So, the winner is phase expressed in cycles and phase advancement in cycles per sample.

Now that we have our units nailed down, let's make another pass through the context and the process of arriving at sample values. The Anchor is like a handle, a convenient point of reference which is nominally stable with regard to the Harmonic Structure, at least between changes to that structure. The Highest Common Fundamental (HCF) is a downward projection of the structure; it cannot be higher than the lowest fundamental of a harmonic series included in the structure, and would typically be even lower, very possibly subsonic. While its position is dictated by the structure, the HCF is defined in terms of the Anchor, by means of an integer ratio, which is used to determine its frequency, in cycles per second (Hz). That frequency is then re-expressed in terms of cycles per sample (simply divide by the sample rate in samples/second), which are also appropriate units for per sample phase advancement.

Everything up to this point is only done once, unless the harmonic structure itself is edited, in which case it is done again. What we now have is an HCF defining a harmonic series which includes every member of the harmonic structure, including all of their secondary harmonics, and a rate of phase advancement for the HCF. We could at this point, calculate rates of phase advancement for each member of the structure and launch separate phase tracking for each in response to user events, but this would result in entirely random interference patterns. So, instead, we will launch phase tracking for the HCF alone, and calculate phase alignment on a per sample basis for each member of the structure which is currently participating in sound generation.

Because we have chosen to express phase (advancement) in cycles (per sample), this calculation is as simple as multiplying the phase of the HCF for the current sample by the harmonic number of the member (in the harmonic series defined by the HCF), and keeping only the fractional portion of the resulting value, the part after the decimal point (x - trunc(x)). That fractional portion of the product is multiplied by the number of elements in the sine table, and the result of that converted to an integer using a truncating initializer.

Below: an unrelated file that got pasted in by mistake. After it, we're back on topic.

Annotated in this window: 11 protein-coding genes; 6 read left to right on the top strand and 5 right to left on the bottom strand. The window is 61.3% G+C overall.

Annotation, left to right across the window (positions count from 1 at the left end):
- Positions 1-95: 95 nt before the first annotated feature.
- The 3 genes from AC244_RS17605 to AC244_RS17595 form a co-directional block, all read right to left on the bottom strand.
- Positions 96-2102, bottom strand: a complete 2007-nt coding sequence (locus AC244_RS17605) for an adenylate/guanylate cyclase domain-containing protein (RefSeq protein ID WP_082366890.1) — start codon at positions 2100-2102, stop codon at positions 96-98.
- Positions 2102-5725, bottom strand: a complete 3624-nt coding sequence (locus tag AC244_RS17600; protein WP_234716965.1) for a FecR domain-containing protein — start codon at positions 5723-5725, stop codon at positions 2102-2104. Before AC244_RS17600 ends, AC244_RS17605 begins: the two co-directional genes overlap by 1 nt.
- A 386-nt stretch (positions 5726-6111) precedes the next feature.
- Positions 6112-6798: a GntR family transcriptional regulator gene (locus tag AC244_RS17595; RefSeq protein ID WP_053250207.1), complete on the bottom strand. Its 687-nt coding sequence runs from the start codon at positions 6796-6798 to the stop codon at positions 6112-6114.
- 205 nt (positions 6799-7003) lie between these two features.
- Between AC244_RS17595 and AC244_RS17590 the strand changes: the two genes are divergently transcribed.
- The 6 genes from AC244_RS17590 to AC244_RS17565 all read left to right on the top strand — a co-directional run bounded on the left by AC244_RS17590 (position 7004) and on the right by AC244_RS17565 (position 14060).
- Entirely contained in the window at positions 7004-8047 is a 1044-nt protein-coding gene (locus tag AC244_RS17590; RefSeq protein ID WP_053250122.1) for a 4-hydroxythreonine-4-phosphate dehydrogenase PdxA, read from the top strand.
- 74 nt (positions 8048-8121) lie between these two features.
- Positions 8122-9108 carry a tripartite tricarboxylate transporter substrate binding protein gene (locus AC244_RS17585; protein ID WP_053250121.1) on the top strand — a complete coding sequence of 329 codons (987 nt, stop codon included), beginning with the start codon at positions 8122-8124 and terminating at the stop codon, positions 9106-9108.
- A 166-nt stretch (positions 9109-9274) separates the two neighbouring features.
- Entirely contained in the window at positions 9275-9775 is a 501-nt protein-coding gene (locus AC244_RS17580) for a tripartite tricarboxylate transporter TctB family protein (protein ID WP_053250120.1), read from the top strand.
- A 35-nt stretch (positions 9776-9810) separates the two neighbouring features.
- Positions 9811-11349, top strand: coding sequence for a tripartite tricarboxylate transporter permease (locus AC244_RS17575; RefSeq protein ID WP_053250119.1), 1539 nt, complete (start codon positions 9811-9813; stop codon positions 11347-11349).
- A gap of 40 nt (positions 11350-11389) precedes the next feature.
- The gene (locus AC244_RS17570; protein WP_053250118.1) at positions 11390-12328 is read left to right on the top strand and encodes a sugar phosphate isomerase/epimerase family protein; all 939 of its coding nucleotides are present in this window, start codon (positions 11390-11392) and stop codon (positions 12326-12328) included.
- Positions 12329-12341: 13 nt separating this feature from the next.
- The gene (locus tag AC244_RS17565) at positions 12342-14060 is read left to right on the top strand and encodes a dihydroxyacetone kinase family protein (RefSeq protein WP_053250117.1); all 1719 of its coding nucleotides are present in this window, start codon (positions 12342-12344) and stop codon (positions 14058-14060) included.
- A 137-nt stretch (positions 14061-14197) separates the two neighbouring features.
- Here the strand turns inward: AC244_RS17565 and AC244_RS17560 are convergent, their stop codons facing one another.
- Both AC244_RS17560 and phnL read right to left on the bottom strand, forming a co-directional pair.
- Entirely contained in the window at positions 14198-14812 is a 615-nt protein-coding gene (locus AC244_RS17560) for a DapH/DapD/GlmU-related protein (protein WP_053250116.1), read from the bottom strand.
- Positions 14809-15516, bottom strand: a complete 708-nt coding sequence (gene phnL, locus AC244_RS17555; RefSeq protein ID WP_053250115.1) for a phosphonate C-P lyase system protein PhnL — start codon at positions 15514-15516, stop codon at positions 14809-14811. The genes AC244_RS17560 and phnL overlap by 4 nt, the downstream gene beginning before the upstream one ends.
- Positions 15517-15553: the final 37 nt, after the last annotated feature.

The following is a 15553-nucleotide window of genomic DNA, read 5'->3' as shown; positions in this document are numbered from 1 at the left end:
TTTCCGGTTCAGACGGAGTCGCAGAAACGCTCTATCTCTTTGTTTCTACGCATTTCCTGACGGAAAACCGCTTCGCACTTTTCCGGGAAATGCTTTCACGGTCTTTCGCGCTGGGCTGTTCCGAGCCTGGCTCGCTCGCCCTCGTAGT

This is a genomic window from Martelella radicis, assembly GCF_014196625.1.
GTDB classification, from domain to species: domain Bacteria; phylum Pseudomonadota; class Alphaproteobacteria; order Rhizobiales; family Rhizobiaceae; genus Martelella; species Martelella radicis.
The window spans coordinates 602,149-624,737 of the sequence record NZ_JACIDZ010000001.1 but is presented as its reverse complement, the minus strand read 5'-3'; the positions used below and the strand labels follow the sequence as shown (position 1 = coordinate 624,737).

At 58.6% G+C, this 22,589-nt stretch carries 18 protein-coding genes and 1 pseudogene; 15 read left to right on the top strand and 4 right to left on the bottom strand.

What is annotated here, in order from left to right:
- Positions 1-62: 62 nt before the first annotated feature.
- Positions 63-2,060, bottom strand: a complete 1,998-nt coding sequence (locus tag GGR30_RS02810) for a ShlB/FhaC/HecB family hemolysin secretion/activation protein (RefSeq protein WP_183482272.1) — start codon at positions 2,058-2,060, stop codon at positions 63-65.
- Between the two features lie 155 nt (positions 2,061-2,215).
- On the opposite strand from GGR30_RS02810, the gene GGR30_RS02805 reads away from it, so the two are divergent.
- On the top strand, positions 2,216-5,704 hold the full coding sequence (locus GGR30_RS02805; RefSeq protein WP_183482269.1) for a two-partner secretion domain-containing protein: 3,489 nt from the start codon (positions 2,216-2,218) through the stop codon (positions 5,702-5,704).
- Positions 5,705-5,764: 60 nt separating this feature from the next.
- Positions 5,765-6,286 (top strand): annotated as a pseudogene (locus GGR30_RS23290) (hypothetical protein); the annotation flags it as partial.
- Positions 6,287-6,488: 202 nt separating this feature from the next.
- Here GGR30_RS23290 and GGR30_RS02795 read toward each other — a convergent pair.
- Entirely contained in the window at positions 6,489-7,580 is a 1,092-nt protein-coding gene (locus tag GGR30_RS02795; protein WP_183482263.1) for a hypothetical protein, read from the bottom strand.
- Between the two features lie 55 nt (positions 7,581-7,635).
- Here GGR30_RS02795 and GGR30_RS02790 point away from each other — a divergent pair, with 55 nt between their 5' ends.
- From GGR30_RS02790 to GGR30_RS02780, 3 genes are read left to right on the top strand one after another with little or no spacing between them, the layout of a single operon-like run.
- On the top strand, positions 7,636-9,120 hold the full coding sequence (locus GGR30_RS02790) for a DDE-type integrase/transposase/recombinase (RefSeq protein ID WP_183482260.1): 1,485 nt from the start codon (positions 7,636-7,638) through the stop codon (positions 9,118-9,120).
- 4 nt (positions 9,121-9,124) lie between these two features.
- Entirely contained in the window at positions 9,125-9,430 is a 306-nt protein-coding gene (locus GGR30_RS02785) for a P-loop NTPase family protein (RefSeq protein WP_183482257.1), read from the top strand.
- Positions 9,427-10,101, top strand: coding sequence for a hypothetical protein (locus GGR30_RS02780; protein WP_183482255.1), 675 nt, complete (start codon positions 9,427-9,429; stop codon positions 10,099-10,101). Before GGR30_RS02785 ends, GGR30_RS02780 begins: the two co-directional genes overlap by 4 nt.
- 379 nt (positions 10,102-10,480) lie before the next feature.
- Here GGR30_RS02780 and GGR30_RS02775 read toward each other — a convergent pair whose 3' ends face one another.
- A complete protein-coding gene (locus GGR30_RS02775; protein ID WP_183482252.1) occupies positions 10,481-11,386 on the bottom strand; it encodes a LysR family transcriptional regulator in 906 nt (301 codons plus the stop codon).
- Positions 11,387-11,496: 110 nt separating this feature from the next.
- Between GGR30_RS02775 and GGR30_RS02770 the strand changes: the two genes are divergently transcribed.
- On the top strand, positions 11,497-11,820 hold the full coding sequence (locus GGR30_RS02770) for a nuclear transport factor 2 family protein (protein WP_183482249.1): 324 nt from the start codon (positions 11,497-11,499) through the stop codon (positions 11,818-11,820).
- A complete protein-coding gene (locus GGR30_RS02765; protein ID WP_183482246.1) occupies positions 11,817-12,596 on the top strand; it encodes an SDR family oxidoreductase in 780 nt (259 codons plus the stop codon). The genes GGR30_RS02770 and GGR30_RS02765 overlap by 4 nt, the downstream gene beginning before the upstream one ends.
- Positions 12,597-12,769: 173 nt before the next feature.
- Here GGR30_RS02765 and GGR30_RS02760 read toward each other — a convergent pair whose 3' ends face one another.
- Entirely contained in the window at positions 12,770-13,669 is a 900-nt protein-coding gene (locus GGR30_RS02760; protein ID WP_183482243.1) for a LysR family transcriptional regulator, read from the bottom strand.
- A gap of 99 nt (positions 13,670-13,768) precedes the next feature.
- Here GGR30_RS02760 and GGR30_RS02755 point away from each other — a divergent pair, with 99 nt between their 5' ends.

This index is then used to retrieve a sine value from the table, which is then multiplied by a volume factor (calculated separately) for that member and the current sample, and these values for each of the currently participating members are added together to produce the overall sample value.

Note that the list of currently participating members and the volume factor for each must be maintained on a per-sample (or at the very least per-callback) basis, and either copied into the real-time context or modifications based on user events saved until the real-time callback is done with them, by means of some simple locking mechanism. Even this is probably best done in C or C++, with your Swift code passing in user events by calling C/C++ functions.

For best effect, you'll probably want to either insert an equalizer downstream or incorporate the function of an equalizer into the calculation of volume factors. The latter approach seems preferable, since it removes some load from the real-time pipeline, but equalizers and UI to match are readily available plug-ins, so that might be one optimization too many, at least initially.

That's it in a nutshell, although I may have more to say about specifics as I get further into it myself.